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New EPs worth a listen

Allie Tollaksen | Tuesday, November 5, 2013

In recent weeks, the indie music world has been gifted with EPs from both active up-and-comers and groups that have laid low in recent years. Whether these mini-releases were meant to follow up recent full-length albums, transition into a new sound or just remind fans that they’re still around and making music, they have been a refreshing taste of what the alternative scene has to offer. Here’s a look a five recent EP releases from bands to keep on your radar. 


Best Coast – “Fade Away” 

Frontwoman and songwriter Bethany Cosentino and bandmate Bobb Bruno are back at it again with a seven song EP, “Fade Away.” The duo, known as Best Coast, released the EP on Oct. 22, the first since their 2012 full-length album, “The Only Place.” While their last album was largely unimpressive, “Fade Away” brings energy and depth to the band’s discography. The opening song, “This Only Morning,” shows that not only has Beach House recovered from their last album’s misstep, but they have grown as artists and refined their lo-fi, surf rock sound into a powerful set of songs worth a listen. 


Ducktails – “Wish Hotel”

In addition to Beach House, fellow West-Coast native Ducktails put out a five-song EP, “Wish Hotel,” last month after his well-received album “The Flower Lane” released earlier this year. Ducktails is the solo project of Matthew Mondanile of the band Real Estate. But while Real Estate is dedicated to their beachy sound, Ducktails has explored and incorporated electronic music and psychedelic rock into his newest project while still perfecting the beach rock genre. Think of Real Estate crossed with Tame Impala, then add a little Caribou for good measure, and you’ll have “Wish Hotel.”


Widowspeak – “The Swamps”

Yet another West-Coast band, Widowspeak, is a group to look out for. After releasing their second album, “Almanac,” in January, the indie group put out six songs under the name “The Swamps” last month. The band claims “The Swamps” is a transition from their most recent music into a newer sound, and the release is certainly compelling. While the trio has largely exuded a catchy, poppy sound, this EP shows the group’s transition into a darker, more bluesy genre. Complete with sound effects of swamps and filtered guitar, singer Molly Hamilton’s vocals sound better than ever – a promising look at what’s to come.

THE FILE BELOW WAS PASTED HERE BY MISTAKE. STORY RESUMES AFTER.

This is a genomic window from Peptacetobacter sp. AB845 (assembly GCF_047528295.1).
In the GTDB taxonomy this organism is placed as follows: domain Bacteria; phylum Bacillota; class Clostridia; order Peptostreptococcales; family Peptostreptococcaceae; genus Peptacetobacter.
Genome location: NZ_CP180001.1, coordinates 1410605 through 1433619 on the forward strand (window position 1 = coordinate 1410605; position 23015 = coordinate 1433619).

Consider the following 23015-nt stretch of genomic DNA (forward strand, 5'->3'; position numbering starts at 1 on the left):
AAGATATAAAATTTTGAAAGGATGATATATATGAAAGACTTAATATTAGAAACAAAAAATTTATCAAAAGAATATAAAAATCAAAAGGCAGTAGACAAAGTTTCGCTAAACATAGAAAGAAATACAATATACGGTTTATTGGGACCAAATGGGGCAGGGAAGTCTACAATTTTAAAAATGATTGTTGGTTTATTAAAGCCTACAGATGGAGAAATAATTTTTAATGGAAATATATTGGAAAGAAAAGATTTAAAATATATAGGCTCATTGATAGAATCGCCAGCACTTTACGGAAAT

Active Child – “Rapor”

A male harpist and former choirboy doesn’t exactly seem like the best candidate for indie rock fame, but that exactly describes Pat Grossi of Active Child. In recent years, Grossi has released two albums and received comparisons to Washed Out and Elite Gymnastics. But in his newest EP, “Rapor,” Grossi has released six disappointing songs that sound far more like bad Depeche Mode than any of the interesting, beautifully orchestrated songs on his previous albums. The EP’s single, “Evening Ceremony,” showed promise, with some clear R&B influence and a James Blake-like sound, but the remaining tracks miss the mark. Even with the help of collaborators like Ellie Goulding and Mikky Ekko, “Rapor” fails to come together and is ultimately difficult to enjoy. 


Unknown Mortal Orchestra – “Blue Record”

If you haven’t checked out Unknown Mortal Orchestra’s second album, “II,” you have another chance with their EP, “Blue Record.” The EP features five acoustic songs, including three covers of songs from their most recent album and two covers of other artists, Beck’s “Puttin it Down” and The Dirty Projectors’ “Swing Lo Magellan.” While the group certainly isn’t known for anything acoustic, the covers somehow work, simultaneously sounding unlike anything else they’ve made while maintaining their cool, psych-rock sound. Yet another reason to love Unknown Mortal Orchestra. 

Contact Allie Tollaksen at atollaks@nd.edu